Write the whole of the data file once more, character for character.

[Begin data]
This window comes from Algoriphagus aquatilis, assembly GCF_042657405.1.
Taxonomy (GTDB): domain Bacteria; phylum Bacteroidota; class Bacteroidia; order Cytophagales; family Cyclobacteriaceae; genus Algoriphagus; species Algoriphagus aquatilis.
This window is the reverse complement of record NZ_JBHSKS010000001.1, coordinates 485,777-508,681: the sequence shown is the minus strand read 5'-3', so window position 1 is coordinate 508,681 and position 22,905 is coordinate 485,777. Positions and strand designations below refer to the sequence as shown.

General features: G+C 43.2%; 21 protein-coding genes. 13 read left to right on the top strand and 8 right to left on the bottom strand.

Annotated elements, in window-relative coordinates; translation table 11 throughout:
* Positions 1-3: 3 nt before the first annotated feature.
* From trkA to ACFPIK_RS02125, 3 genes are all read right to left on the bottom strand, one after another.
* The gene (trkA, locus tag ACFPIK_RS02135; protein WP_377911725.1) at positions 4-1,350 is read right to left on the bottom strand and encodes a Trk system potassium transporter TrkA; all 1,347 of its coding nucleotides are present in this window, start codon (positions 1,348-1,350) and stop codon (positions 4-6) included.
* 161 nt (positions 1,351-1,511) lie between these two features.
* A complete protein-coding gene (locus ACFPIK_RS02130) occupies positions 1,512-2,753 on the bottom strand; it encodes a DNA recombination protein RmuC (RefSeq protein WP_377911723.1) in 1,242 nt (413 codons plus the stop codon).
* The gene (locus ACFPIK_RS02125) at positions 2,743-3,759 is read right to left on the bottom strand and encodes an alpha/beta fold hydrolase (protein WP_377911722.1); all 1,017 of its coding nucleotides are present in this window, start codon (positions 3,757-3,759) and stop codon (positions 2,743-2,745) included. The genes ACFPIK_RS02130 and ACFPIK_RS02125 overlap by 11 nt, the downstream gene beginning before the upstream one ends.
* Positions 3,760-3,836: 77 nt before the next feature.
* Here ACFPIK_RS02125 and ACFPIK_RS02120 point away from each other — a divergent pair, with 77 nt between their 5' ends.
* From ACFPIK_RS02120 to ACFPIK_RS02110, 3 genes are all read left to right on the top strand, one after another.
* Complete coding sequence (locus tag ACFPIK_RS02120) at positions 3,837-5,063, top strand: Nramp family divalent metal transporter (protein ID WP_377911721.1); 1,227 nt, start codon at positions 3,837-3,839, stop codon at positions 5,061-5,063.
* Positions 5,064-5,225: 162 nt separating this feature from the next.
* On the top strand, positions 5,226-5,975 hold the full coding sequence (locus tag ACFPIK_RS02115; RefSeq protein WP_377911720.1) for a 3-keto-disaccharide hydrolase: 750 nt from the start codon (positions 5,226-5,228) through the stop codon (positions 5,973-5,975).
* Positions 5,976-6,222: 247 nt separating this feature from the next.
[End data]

This window comes from Algoriphagus aquatilis, assembly GCF_042657405.1.
Taxonomy (GTDB): domain Bacteria; phylum Bacteroidota; class Bacteroidia; order Cytophagales; family Cyclobacteriaceae; genus Algoriphagus; species Algoriphagus aquatilis.
This window is the reverse complement of record NZ_JBHSKS010000001.1, coordinates 485,777-508,681: the sequence shown is the minus strand read 5'-3', so window position 1 is coordinate 508,681 and position 22,905 is coordinate 485,777. Positions and strand designations below refer to the sequence as shown.

General features: G+C 43.2%; 21 protein-coding genes. 13 read left to right on the top strand and 8 right to left on the bottom strand.

Annotated elements, in window-relative coordinates; translation table 11 throughout:
* Positions 1-3: 3 nt before the first annotated feature.
* From trkA to ACFPIK_RS02125, 3 genes are all read right to left on the bottom strand, one after another.
* The gene (trkA, locus tag ACFPIK_RS02135; protein WP_377911725.1) at positions 4-1,350 is read right to left on the bottom strand and encodes a Trk system potassium transporter TrkA; all 1,347 of its coding nucleotides are present in this window, start codon (positions 1,348-1,350) and stop codon (positions 4-6) included.
* 161 nt (positions 1,351-1,511) lie between these two features.
* A complete protein-coding gene (locus ACFPIK_RS02130) occupies positions 1,512-2,753 on the bottom strand; it encodes a DNA recombination protein RmuC (RefSeq protein WP_377911723.1) in 1,242 nt (413 codons plus the stop codon).
* The gene (locus ACFPIK_RS02125) at positions 2,743-3,759 is read right to left on the bottom strand and encodes an alpha/beta fold hydrolase (protein WP_377911722.1); all 1,017 of its coding nucleotides are present in this window, start codon (positions 3,757-3,759) and stop codon (positions 2,743-2,745) included. The genes ACFPIK_RS02130 and ACFPIK_RS02125 overlap by 11 nt, the downstream gene beginning before the upstream one ends.
* Positions 3,760-3,836: 77 nt before the next feature.
* Here ACFPIK_RS02125 and ACFPIK_RS02120 point away from each other — a divergent pair, with 77 nt between their 5' ends.
* From ACFPIK_RS02120 to ACFPIK_RS02110, 3 genes are all read left to right on the top strand, one after another.
* Complete coding sequence (locus tag ACFPIK_RS02120) at positions 3,837-5,063, top strand: Nramp family divalent metal transporter (protein ID WP_377911721.1); 1,227 nt, start codon at positions 3,837-3,839, stop codon at positions 5,061-5,063.
* Positions 5,064-5,225: 162 nt separating this feature from the next.
* On the top strand, positions 5,226-5,975 hold the full coding sequence (locus tag ACFPIK_RS02115; RefSeq protein WP_377911720.1) for a 3-keto-disaccharide hydrolase: 750 nt from the start codon (positions 5,226-5,228) through the stop codon (positions 5,973-5,975).
* Positions 5,976-6,222: 247 nt separating this feature from the next.